The second half of the twentieth century was a time of explosive expansion in the use of color. All aspects of everyday life were affected by this phenomenon. Post World War II, full-color printing, fabrics dyed with new synthetic dyes, along with color photography and motion pictures aroused our appetite for color.

Increased exposure to color began to greatly affect how we perceived and reacted to the world, while fashion, Hollywood, sports, economics, and culture increasingly influenced color trends. Crayola Crayons are universally recognized and loved by children and adults and, in a nutshell, illustrate the changing landscape and influences of color during this century.

Binney & Smith first introduced Crayola Crayons in 1903 with a box of eight colors: Black, Brown, Orange, Violet, Blue, Green, Red, and Yellow. For the next 45 years, the color mix and the color names remained unchanged.

In 1949, the choices increased six-fold, bringing the total in the box to 48 colors; many of the names for the new crayons were more imaginative than those used for the original eight colors and included thistle, periwinkle, carnation pink, bittersweet, cornflower, melon, salmon, and spring green.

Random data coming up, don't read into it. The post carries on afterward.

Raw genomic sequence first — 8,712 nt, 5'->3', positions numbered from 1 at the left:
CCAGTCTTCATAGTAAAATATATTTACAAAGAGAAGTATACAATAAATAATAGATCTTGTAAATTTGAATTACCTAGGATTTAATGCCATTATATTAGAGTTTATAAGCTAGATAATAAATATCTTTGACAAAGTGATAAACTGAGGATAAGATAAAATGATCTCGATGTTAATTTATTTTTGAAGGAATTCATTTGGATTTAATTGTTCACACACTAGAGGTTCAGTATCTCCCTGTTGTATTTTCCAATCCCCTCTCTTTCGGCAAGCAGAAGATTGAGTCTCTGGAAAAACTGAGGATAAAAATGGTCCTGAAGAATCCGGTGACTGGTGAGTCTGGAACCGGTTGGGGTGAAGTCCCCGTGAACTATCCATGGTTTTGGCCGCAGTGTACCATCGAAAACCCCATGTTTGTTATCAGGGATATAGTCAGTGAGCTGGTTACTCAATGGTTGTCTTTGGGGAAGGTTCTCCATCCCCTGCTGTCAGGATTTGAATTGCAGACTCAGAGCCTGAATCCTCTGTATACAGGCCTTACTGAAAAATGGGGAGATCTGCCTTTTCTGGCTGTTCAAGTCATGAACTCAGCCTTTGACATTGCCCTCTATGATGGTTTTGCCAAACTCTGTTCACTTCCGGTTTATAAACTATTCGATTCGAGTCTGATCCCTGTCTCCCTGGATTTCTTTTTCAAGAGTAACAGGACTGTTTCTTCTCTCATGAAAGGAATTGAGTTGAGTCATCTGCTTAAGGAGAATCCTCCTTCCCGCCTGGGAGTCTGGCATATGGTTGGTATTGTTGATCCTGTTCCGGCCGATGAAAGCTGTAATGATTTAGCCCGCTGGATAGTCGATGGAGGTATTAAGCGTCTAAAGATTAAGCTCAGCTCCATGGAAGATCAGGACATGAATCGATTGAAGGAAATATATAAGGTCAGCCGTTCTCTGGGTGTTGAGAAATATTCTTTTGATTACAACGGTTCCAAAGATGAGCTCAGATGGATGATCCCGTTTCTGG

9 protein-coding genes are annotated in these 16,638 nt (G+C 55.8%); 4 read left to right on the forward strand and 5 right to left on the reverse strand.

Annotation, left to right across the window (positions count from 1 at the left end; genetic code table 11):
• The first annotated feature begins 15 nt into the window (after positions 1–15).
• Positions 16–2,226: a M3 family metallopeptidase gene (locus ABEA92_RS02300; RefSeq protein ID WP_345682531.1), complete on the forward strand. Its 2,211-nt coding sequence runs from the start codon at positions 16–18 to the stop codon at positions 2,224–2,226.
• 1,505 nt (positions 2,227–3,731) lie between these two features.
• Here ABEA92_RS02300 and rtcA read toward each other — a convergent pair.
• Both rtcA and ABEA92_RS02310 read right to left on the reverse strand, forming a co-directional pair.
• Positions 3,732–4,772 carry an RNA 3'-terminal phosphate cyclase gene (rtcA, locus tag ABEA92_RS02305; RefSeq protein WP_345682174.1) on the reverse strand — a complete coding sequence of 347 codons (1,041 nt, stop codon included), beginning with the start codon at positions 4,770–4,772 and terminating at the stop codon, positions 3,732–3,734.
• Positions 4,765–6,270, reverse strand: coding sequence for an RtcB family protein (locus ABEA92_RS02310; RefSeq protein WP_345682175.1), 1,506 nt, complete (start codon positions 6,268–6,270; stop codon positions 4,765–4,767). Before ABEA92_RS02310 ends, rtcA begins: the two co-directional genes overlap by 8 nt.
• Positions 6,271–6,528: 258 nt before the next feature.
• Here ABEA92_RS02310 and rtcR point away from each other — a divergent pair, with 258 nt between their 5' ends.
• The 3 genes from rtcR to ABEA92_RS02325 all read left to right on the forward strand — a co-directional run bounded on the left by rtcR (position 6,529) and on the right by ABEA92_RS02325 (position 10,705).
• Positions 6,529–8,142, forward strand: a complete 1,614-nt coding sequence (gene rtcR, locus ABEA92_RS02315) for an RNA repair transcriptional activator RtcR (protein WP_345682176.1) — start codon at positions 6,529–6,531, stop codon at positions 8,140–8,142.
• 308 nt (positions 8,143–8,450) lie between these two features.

The first color name change came in 1958 when the name Prussian Blue was changed to Midnight Blue in response to requests from teachers. In the same year, additional crayons were added, expanding the selection to 64 colors. New colors included Copper, Plum, Lavender, Mulberry, Burnt Orange, Aquamarine, and ten other colors sure to spark creativity in a young mind.

In addition to capturing the imagination, it was recognized that color and color names could influence perceptions and therefore needed to be ‘politically correct.’ In 1962, partially in response to the U.S. Civil Rights movement, Binney & Smith chose to change the name Flesh to Peach.